The space shuttle Discovery would be making the program's 133rd and last flight this week if not for howls of protest from members of Congress, especially from Southern states -- Florida, Alabama, Texas -- with major NASA installations. There will be at least one more flight in February, and Congress has passed a bill that calls for an extra flight next summer.
"There is an irony here too big to miss," said Roger Launius, the former NASA staff historian who is now a curator at the Smithsonian's National Air and Space Museum in Washington. "Conservative senators who would normally complain about big government and wasteful spending, they're the ones upset when jobs in their states are on the line."
The Obama administration has proposed that private companies take over for the space shuttles, ferrying astronauts and supplies to the International Space Station, and some see opportunity there. At the Cape -- just south of the pad where Discovery waits for launch -- a Falcon 9 rocket stands ready for a November test flight. It was built by SpaceX, the company started by the young Internet entrepreneur Elon Musk. SpaceX and several competitors already have contracts with NASA to develop spaceworthy ferry craft for the ISS.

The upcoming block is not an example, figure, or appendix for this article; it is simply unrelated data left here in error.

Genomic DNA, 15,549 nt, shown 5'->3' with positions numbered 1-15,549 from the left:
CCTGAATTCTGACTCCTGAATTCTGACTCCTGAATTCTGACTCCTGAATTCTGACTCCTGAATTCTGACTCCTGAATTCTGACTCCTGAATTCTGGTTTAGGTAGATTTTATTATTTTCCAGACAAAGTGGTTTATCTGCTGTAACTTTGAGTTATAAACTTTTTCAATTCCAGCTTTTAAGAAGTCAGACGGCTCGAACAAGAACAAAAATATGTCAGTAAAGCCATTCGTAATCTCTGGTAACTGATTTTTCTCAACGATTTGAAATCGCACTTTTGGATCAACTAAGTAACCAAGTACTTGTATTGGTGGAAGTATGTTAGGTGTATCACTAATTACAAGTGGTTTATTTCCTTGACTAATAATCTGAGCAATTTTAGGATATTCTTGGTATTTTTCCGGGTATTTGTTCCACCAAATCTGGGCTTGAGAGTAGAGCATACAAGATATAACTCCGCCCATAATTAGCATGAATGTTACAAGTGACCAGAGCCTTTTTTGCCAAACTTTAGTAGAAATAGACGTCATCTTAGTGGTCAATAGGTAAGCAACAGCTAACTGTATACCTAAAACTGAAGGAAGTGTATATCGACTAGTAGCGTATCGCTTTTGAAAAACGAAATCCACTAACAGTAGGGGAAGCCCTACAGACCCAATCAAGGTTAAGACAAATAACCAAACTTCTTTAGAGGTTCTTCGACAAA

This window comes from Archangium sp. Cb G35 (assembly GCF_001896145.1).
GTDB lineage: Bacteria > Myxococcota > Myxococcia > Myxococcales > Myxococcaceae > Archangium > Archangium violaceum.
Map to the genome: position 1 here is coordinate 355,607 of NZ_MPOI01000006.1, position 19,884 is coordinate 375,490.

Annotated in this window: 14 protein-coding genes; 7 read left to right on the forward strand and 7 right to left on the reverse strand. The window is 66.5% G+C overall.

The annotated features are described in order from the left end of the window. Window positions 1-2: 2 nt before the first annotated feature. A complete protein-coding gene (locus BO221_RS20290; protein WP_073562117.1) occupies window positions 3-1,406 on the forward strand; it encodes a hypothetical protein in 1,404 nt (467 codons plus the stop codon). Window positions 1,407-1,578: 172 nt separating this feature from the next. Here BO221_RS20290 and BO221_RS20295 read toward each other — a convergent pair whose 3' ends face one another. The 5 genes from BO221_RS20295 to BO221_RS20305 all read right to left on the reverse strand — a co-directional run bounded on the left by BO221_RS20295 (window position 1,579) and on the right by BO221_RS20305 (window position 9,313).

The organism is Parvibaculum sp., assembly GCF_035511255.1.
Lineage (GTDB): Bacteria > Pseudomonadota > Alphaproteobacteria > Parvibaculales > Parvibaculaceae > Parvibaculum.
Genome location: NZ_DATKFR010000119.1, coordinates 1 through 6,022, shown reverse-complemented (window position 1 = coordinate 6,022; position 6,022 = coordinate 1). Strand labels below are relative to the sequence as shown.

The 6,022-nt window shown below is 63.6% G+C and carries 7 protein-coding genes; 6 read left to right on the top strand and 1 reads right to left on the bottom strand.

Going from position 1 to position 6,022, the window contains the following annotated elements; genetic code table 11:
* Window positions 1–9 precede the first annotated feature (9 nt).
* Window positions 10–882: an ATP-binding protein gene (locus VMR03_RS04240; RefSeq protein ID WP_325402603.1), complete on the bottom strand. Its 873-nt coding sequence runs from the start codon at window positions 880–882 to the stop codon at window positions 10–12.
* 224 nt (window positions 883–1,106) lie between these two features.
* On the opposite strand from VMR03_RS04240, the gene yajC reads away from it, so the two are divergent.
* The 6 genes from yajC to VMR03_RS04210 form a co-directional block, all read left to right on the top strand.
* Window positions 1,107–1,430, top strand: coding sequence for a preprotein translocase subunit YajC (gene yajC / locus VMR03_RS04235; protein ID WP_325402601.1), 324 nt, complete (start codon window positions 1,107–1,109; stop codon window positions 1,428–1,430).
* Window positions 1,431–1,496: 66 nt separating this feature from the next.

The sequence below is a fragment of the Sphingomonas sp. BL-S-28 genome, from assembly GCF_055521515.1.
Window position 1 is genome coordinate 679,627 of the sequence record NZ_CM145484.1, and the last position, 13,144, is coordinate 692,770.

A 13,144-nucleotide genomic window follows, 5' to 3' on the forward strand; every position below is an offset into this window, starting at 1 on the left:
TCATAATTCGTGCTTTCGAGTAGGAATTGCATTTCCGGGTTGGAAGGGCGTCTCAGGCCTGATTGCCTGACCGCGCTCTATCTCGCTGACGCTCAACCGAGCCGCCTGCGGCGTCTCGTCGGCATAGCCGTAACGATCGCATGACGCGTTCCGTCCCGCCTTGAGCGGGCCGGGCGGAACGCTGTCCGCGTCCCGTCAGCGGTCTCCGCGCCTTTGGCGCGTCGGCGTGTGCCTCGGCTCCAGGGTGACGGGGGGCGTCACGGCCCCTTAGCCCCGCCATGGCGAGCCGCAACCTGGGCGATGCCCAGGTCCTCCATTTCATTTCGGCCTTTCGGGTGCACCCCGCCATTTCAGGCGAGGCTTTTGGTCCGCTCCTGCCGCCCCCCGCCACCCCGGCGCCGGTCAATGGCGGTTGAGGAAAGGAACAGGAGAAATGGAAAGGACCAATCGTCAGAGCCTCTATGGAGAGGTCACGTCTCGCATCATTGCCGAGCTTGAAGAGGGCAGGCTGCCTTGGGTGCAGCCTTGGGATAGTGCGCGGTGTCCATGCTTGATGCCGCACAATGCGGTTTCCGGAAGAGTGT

But SpaceX is a lean, mean operation compared to the shuttle. It is based in California, and has talked of making future launches from New Mexico or the tropical Pacific. Musk says he wants to make reliable rockets by keeping them simple -- all of which means employing fewer people on the Space Coast.
"They're not going to take up the slack," said a NASA employee who asked not to be named.
Along Route A1A this week, there are hundreds of political posters, candidates promising to get Florida back to work. But there is very little mention of space in local campaigns.
"A lot of people have gone from here, not near the number of people we had," said Maudie Harris, who works at the barber shop at Patrick Air Force Base south of Cocoa Beach. "They just don't know what's going to come next."